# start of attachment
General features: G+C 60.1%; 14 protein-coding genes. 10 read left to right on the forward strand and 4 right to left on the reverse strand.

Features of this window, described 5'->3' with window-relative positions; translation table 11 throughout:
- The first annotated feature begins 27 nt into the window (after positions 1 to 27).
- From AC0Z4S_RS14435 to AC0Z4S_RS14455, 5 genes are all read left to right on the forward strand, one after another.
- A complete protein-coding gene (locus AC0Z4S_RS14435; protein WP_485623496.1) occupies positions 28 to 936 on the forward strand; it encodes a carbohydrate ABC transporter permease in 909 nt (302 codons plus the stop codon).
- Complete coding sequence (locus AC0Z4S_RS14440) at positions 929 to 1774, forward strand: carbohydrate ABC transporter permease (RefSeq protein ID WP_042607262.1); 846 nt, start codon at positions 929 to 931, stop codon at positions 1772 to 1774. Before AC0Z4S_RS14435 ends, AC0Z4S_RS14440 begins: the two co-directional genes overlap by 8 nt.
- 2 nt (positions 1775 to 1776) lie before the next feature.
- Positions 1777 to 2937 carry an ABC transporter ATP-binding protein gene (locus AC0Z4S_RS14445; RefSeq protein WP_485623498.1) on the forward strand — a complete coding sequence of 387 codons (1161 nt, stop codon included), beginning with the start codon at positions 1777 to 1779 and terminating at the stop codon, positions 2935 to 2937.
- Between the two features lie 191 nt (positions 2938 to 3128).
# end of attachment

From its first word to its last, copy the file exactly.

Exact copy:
General features: G+C 60.1%; 14 protein-coding genes. 10 read left to right on the forward strand and 4 right to left on the reverse strand.

Features of this window, described 5'->3' with window-relative positions; translation table 11 throughout:
- The first annotated feature begins 27 nt into the window (after positions 1 to 27).
- From AC0Z4S_RS14435 to AC0Z4S_RS14455, 5 genes are all read left to right on the forward strand, one after another.
- A complete protein-coding gene (locus AC0Z4S_RS14435; protein WP_485623496.1) occupies positions 28 to 936 on the forward strand; it encodes a carbohydrate ABC transporter permease in 909 nt (302 codons plus the stop codon).
- Complete coding sequence (locus AC0Z4S_RS14440) at positions 929 to 1774, forward strand: carbohydrate ABC transporter permease (RefSeq protein ID WP_042607262.1); 846 nt, start codon at positions 929 to 931, stop codon at positions 1772 to 1774. Before AC0Z4S_RS14435 ends, AC0Z4S_RS14440 begins: the two co-directional genes overlap by 8 nt.
- 2 nt (positions 1775 to 1776) lie before the next feature.
- Positions 1777 to 2937 carry an ABC transporter ATP-binding protein gene (locus AC0Z4S_RS14445; RefSeq protein WP_485623498.1) on the forward strand — a complete coding sequence of 387 codons (1161 nt, stop codon included), beginning with the start codon at positions 1777 to 1779 and terminating at the stop codon, positions 2935 to 2937.
- Between the two features lie 191 nt (positions 2938 to 3128).